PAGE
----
The International Journal of Romanian Society of Endocrinology / Registered in 1938

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  • Notes & Comments

    Topaloglu O, Evren B, Uzun M, Yologlu S, Guldogan E, Sahin I

    Is There a Relationship between Serum IGF-1 and Thyroid Nodule, Thyroid or Ovarian Volume in Polycystic Ovarian Syndrome?

    Acta Endo (Buc) 2021 17(1): 138-146 doi: 10.4183/aeb.2021.138

    Context. Studies investigating the association between serum IGF-1, and thyroid nodule, ovarian or thyroid volume in polycystic ovarian syndrome (PCOS) are limited. Objective. We aimed to analyze the association between serum IGF-1 level, and ovarian or thyroid volume, or thyroid nodule in PCOS. Design. The study was performed between June 2017 and August 2019 as prospective design. Subjects and Methods. Adult females with newonset PCOS were included. The patients having comorbid illness, or using medication were excluded. Basic tests, thyroid and ovarian sonography were performed. The patients were grouped according to thyroid nodule(absent/ present) and ovarian volume (<10mL/≥10mL). We planned to find a positive association between IGF-1, and thyroid nodule, thyroid or ovarian volume in PCOS. Results. Of total 118 patients, 11(9%) had thyroid nodule. The patients with thyroid nodule had a higher ovarian volume (p=0.006). No correlation was found between GH or IGF-1, and thyroid or ovarian volume. IGF-1 was not a predictor for thyroid nodule or higher ovarian volume. Thyroid nodule was a significant predictor for higher ovarian volume. Conclusion. Our study is the first to analyze the association between IGF-1 and thyroid nodule in PCOS. We found that thyroid nodule was associated with thyroid and ovarian volume, but IGF-1 was not associated with thyroid nodule, thyroid or ovarian volume.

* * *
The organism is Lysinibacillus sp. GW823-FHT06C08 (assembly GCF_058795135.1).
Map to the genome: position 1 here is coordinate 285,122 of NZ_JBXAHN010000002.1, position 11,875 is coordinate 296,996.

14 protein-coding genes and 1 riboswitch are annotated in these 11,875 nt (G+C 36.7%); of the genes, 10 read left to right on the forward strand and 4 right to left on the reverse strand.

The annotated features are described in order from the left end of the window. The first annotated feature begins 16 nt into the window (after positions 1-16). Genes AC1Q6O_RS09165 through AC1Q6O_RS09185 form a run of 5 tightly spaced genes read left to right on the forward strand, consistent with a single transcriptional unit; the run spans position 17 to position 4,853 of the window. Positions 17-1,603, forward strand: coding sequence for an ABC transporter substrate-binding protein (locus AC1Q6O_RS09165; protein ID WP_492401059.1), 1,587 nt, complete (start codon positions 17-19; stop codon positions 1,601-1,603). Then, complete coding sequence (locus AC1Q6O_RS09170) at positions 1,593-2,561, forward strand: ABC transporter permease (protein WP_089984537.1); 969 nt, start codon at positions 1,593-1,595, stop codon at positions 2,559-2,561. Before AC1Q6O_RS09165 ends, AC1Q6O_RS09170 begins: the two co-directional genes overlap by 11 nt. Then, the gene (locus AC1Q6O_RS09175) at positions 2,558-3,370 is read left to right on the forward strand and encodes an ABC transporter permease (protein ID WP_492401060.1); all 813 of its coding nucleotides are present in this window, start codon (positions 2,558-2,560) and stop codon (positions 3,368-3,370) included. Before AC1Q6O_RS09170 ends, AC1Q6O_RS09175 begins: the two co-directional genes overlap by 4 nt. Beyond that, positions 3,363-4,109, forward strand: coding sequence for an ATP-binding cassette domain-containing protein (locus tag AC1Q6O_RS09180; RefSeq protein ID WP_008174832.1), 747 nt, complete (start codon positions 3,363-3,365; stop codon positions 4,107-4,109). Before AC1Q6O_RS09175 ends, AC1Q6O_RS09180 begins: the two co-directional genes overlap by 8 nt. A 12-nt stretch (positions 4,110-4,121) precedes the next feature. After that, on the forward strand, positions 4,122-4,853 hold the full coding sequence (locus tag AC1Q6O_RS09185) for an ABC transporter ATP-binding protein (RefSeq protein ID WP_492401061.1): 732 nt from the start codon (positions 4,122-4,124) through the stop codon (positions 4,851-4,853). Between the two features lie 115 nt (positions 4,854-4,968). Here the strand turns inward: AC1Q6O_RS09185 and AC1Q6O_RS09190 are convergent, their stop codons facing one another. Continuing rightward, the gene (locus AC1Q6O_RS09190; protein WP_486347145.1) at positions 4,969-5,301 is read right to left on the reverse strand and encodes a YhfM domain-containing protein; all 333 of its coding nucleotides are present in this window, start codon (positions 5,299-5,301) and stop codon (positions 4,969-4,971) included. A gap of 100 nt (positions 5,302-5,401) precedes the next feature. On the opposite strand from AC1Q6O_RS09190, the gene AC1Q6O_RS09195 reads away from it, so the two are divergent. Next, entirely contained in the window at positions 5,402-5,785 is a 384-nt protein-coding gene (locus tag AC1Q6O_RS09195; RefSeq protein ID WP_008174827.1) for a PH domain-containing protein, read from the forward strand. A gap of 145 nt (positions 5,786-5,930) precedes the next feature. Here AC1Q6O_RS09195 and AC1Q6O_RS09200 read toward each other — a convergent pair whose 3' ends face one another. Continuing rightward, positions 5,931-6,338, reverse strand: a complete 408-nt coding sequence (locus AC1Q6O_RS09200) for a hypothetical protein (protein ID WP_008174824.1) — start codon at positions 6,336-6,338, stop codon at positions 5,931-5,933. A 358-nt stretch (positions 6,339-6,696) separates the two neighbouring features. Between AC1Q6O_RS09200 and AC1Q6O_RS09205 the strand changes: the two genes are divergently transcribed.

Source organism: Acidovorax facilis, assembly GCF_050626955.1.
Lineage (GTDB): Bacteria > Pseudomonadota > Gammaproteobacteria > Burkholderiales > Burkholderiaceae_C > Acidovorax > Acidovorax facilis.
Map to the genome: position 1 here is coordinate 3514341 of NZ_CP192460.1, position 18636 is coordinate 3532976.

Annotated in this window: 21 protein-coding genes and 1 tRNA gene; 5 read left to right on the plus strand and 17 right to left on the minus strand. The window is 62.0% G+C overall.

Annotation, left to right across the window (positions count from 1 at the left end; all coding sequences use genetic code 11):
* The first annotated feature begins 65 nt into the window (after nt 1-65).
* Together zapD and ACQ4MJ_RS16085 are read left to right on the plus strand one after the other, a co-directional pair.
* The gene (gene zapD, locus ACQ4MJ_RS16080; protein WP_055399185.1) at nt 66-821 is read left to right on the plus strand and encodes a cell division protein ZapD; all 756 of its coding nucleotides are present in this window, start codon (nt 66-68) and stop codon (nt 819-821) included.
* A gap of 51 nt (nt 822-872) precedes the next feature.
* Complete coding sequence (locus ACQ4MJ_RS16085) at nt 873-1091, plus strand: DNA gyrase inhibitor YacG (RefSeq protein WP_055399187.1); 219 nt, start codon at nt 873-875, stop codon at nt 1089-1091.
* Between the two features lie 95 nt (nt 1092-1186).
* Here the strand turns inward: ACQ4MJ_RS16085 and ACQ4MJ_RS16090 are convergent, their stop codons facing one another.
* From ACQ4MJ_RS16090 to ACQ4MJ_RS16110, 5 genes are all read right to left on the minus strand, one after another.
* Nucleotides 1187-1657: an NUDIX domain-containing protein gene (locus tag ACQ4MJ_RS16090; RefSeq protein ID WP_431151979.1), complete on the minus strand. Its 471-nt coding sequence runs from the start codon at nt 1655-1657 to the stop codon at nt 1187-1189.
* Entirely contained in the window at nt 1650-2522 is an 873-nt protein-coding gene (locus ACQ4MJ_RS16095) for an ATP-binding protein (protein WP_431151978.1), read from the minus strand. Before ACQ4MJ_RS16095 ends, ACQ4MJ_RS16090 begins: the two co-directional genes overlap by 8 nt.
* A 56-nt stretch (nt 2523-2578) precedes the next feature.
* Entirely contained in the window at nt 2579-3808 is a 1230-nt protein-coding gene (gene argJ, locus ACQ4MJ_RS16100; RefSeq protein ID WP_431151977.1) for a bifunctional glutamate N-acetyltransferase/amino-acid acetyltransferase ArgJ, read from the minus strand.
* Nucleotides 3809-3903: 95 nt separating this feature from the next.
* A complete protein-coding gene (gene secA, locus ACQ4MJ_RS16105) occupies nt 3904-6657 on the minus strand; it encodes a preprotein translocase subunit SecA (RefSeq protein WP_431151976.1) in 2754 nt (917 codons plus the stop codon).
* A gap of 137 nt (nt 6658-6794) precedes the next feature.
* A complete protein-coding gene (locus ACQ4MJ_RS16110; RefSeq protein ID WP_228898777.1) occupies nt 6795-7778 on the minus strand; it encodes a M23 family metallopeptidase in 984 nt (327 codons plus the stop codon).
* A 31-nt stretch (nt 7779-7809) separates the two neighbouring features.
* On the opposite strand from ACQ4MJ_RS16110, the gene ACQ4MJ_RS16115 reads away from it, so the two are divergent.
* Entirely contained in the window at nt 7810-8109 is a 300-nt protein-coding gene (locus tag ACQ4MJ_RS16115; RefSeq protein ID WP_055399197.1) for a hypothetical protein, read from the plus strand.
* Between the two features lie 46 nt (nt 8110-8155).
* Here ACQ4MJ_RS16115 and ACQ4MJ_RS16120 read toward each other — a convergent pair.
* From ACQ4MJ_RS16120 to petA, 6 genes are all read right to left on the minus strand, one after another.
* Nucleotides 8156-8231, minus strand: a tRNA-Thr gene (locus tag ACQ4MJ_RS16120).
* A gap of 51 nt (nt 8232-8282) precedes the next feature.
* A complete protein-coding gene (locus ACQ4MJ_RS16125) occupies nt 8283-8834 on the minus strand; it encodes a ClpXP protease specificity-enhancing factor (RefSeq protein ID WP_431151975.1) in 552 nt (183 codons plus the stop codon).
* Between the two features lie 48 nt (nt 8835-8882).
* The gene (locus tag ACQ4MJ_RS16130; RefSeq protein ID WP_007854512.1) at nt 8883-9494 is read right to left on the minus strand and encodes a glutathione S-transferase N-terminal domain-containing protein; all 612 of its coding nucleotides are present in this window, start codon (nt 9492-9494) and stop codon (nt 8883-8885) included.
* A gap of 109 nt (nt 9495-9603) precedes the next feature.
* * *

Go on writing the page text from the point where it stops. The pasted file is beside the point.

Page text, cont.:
• Endocrine Care

    Yasar HY, Topaloglu O, Demirpence M, Ceyhan BO, Guclu F

    Is Subclinical Hypothyroidism in Patients with Polycystic Ovary Syndrome Associated with BMI?

    Acta Endo (Buc) 2016 12(4): 431-436 doi: 10.4183/aeb.2016.431

    Objective. To investigate the impact of body weight on the subclinical hypothyroidism observed in patients with PCOS. Methods. The study included 95 normal weight (Group-1) and 122 overweight or obese women (Group-2) with PCOS. The control group consisted of age and BMI matched healthy individuals and grouped as normal weight (n: 66, Group-3) and overweight or obese (n: 65, Group-4. Women with chronic disease such as overt thyroid dysfunction, late-onset adrenal hyperplasia, and diabetes were excluded from the study. Plasma glucose and lipid profile, thyroid hormones, insulin, FSH, LH, total testosterone, estradiol, progesterone and DHEA-S were measured. Results. While fasting glucose was similar, insulin and HOMA-IR were higher in Group-2 and Group-4 (p: 0.001). The groups were similar with respect to FSH, Estradiol, prolactine, DHEAS. While total testosterone and LH levels were higher (ptestosterone: 0,009), progesterone was lower in both PCOS groups (pprogesterone: 0.041). Free T3, free T4, thyroid antibodies were similar between the groups, but the prevalence of subclinical hypothyroidism was greater in Group-2 and -4 than in Group-1 and -3 (p: 0.044). TSH was only correlated with BMI (r: 0.122, p: 0.02). Conclusion. The increased prevalence of subclinical hypothyroidism in women with PCOS might be the result of increased BMI.